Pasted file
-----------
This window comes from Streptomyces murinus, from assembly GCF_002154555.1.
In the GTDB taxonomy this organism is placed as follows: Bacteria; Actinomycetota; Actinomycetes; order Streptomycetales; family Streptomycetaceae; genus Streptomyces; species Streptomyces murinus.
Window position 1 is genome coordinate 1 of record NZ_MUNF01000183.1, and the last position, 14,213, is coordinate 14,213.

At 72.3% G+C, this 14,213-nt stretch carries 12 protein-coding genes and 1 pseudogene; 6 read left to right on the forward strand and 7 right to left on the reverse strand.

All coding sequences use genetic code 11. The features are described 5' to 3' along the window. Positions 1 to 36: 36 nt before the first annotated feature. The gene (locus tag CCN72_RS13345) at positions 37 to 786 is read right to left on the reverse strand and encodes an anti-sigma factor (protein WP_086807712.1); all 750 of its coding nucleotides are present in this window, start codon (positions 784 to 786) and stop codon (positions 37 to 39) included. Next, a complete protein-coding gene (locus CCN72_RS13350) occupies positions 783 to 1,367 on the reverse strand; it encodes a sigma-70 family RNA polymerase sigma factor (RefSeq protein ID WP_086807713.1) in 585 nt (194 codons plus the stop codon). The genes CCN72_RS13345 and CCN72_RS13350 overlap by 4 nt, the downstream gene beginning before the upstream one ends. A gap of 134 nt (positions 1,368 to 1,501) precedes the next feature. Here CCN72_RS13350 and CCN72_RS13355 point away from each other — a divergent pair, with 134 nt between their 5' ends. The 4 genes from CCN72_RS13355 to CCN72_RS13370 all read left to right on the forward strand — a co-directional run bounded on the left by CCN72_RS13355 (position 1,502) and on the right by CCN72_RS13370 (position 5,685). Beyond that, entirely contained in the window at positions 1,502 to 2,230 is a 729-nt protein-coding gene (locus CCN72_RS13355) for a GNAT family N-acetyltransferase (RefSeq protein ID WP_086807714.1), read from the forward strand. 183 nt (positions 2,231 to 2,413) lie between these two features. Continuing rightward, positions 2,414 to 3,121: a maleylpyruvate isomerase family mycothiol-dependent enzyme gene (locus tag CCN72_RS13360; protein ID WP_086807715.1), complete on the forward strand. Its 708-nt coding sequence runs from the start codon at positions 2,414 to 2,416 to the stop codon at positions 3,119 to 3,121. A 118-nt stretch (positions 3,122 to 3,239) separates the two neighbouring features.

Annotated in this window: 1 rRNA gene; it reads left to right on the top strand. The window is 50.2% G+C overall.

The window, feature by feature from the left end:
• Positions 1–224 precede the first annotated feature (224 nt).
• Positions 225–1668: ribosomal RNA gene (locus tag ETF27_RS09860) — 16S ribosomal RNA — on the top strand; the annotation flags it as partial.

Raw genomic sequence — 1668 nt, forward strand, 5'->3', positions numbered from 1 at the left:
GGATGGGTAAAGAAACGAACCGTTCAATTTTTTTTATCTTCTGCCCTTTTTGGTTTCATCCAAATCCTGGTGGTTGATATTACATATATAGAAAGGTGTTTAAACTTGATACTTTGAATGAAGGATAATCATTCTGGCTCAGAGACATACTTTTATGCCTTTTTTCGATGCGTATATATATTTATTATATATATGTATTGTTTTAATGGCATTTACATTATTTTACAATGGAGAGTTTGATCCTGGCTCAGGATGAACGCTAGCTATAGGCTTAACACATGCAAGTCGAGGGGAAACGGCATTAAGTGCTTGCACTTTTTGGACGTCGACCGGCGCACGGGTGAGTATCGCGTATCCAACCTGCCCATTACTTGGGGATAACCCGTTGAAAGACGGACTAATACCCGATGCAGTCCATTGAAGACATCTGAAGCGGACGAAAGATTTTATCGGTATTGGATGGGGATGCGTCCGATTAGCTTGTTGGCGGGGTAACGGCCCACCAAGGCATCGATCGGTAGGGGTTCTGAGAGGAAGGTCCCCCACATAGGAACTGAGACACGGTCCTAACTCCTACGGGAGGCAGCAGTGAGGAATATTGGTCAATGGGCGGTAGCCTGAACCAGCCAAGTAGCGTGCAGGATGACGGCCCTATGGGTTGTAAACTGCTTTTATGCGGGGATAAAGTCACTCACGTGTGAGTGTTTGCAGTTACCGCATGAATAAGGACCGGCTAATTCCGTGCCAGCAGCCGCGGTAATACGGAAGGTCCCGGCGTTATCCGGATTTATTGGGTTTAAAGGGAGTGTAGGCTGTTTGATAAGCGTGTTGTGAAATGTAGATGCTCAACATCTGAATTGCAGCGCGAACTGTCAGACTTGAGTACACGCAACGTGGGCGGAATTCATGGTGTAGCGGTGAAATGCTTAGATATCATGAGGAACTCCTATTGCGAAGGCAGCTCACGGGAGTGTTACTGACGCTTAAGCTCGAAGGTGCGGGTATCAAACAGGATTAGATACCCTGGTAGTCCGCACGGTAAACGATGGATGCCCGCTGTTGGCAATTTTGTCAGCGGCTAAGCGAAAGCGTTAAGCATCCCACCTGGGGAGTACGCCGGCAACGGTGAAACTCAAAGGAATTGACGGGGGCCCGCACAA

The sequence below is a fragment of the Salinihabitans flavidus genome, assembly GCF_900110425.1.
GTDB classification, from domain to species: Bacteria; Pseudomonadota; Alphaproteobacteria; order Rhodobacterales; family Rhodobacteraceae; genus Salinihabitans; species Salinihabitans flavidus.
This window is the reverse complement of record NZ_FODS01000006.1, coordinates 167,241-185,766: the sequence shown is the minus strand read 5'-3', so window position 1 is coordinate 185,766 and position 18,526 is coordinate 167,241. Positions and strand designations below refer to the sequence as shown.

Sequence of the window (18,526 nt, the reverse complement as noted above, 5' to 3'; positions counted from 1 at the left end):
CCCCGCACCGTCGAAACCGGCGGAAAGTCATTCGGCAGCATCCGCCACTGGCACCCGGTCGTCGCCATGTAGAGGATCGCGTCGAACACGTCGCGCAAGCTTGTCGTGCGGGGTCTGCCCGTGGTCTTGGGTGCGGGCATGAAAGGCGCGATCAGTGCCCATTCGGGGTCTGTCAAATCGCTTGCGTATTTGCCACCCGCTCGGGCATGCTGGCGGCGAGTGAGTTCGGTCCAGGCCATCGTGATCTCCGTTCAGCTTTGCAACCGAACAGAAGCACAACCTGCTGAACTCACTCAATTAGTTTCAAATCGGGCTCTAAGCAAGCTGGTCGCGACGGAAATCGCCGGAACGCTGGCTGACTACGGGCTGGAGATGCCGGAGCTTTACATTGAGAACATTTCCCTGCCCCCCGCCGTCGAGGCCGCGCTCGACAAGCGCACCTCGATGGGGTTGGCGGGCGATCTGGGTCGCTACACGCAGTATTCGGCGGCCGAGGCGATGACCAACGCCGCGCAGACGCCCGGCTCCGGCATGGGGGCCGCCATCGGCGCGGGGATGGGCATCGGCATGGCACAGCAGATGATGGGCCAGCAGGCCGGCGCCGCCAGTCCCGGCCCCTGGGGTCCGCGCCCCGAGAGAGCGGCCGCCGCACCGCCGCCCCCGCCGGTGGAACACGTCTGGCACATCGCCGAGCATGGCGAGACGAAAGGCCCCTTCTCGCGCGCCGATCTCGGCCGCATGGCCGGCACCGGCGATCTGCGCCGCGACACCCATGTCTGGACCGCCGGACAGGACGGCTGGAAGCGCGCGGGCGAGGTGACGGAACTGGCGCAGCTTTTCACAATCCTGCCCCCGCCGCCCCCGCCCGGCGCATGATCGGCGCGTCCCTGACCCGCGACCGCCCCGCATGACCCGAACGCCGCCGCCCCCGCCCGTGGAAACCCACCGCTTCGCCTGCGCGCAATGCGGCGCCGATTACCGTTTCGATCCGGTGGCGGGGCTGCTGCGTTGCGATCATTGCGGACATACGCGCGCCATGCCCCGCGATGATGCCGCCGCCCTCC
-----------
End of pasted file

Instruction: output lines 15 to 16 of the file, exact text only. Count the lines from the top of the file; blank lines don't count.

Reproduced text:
Sequence of the window (18,526 nt, the reverse complement as noted above, 5' to 3'; positions counted from 1 at the left end):
CCCCGCACCGTCGAAACCGGCGGAAAGTCATTCGGCAGCATCCGCCACTGGCACCCGGTCGTCGCCATGTAGAGGATCGCGTCGAACACGTCGCGCAAGCTTGTCGTGCGGGGTCTGCCCGTGGTCTTGGGTGCGGGCATGAAAGGCGCGATCAGTGCCCATTCGGGGTCTGTCAAATCGCTTGCGTATTTGCCACCCGCTCGGGCATGCTGGCGGCGAGTGAGTTCGGTCCAGGCCATCGTGATCTCCGTTCAGCTTTGCAACCGAACAGAAGCACAACCTGCTGAACTCACTCAATTAGTTTCAAATCGGGCTCTAAGCAAGCTGGTCGCGACGGAAATCGCCGGAACGCTGGCTGACTACGGGCTGGAGATGCCGGAGCTTTACATTGAGAACATTTCCCTGCCCCCCGCCGTCGAGGCCGCGCTCGACAAGCGCACCTCGATGGGGTTGGCGGGCGATCTGGGTCGCTACACGCAGTATTCGGCGGCCGAGGCGATGACCAACGCCGCGCAGACGCCCGGCTCCGGCATGGGGGCCGCCATCGGCGCGGGGATGGGCATCGGCATGGCACAGCAGATGATGGGCCAGCAGGCCGGCGCCGCCAGTCCCGGCCCCTGGGGTCCGCGCCCCGAGAGAGCGGCCGCCGCACCGCCGCCCCCGCCGGTGGAACACGTCTGGCACATCGCCGAGCATGGCGAGACGAAAGGCCCCTTCTCGCGCGCCGATCTCGGCCGCATGGCCGGCACCGGCGATCTGCGCCGCGACACCCATGTCTGGACCGCCGGACAGGACGGCTGGAAGCGCGCGGGCGAGGTGACGGAACTGGCGCAGCTTTTCACAATCCTGCCCCCGCCGCCCCCGCCCGGCGCATGATCGGCGCGTCCCTGACCCGCGACCGCCCCGCATGACCCGAACGCCGCCGCCCCCGCCCGTGGAAACCCACCGCTTCGCCTGCGCGCAATGCGGCGCCGATTACCGTTTCGATCCGGTGGCGGGGCTGCTGCGTTGCGATCATTGCGGACATACGCGCGCCATGCCCCGCGATGATGCCGCCGCCCTCC